Speculation about replacing Jobs had focused on his health, which has been a closely guarded topic at Apple, but includes his bout with pancreatic cancer, which was announced in 2004, and his liver transplant, which became known in 2009, despite the company's efforts to keep that under wraps.
Jobs went on medical leave again this year.
The board said at the time of Jobs' August announcement it had named Tim Clark to succeed Jobs, and that Cook would join the board.
JANI LANE: The cause of rocker Jani Lane's death was acute ethanol poisoning, law-enforcement sources in Los Angeles told TMZ.
The one-time Warrant front man, who battled drug and alcohol addiction for years, died Aug. 11 at age 47.
A half-empty bottle of vodka and prescription medication were found at the scene, but officials did not speculate on the cause of his death until toxicology tests were conducted and the results of them reviewed.
TMZ said Wednesday the Los Angeles Coroner's Office has finished its investigation and determined Lane died of acute ethanol poisoning.
Lane wrote Warrant's signature song "Cherry Pie," a hit in 1990. He left the group in 2004 to pursue a solo career but returned in 2008, leaving again that same year due to differences with his fellow musicians.
He was ordered to serve 120 days in jail after he was arrested for driving under the influence last year. It was his second DUI conviction in two years.
Warrant's other hits include "Heaven," "I Saw Red" and "Sometimes She Cries."
EDDIE CIBRIAN: Actor Eddie Cibrian suffered a deep gash on his right heel while taping a scene for "The Playboy Club" in Chicago, a source told the Chicago Sun-Times.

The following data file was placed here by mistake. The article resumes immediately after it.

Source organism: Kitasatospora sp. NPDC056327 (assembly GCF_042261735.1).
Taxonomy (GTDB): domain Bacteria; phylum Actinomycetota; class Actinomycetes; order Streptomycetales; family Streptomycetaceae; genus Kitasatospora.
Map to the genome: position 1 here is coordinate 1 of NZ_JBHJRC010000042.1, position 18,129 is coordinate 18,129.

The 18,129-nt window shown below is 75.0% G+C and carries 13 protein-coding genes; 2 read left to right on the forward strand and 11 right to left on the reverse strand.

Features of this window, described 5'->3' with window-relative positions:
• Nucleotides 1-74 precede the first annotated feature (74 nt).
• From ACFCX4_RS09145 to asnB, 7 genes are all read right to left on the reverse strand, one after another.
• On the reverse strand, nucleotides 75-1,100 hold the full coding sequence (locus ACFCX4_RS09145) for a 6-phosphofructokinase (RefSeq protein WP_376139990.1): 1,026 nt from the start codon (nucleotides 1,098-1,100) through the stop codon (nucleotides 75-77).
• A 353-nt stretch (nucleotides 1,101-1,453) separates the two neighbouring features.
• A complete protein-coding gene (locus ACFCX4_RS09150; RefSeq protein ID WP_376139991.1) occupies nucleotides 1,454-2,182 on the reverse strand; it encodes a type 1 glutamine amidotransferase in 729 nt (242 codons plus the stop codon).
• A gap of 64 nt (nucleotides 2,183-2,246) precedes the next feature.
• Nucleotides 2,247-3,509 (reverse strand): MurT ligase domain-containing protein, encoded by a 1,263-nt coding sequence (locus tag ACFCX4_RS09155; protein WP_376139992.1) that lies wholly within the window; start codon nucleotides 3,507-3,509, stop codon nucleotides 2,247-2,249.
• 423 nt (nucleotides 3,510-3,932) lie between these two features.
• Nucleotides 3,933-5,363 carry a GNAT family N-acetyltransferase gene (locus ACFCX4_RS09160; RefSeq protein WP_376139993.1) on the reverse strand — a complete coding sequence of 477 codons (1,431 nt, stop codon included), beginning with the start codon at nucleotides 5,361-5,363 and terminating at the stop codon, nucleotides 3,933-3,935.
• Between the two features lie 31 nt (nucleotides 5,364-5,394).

Cibrian's foot was caught under a 200-pound steel door, briefly sending the actor to Northwestern Memorial Hospital Tuesday, the same day NBC canceled his new series.
The Sun-Times said the show is to continue shooting through Monday because its producers hope it will be picked up by another network.
Adding to the actor's streak of bad luck this week, E! News said a 20-year-old motorist crashed into a fence outside the home Cibrian shares with his wife, country singer LeAnn Rimes, on Monday. No injuries were reported.
HARRY POTTER CAST: U.S. cable network Spike TV said Wednesday it is planning to pay tribute to the Harry Potter film franchise at its SCREAM Awards 2011.
The ninth and final installment in the series of fantasy blockbusters hit the big screen this year.
The sixth annual SCREAM Awards, which honors the best in science-fiction, fantasy, horror and comic books, is to be taped at California's Universal Studios Oct. 15.
It is to premiere on Spike TV Oct. 18.
Robert Downey Jr. is expected to attend the event to accept SCREAM's Hero Award, while Nicolas Cage will be on hand to reveal exclusive new footage from "Ghost Rider: Spirit of Vengeance" and to accept the Maverick Award in recognition of his body of work.
"The superstars and superheroes who are coming to SCREAM this year do it because they love and appreciate these fans for their unparalleled passion," Casey Patterson, executive producer of the SCREAM Awards 2011 and executive vice president of event production for Viacom Media Networks Entertainment Group, said in a statement. "We have a lot of scream-worthy surprises for the fans this year."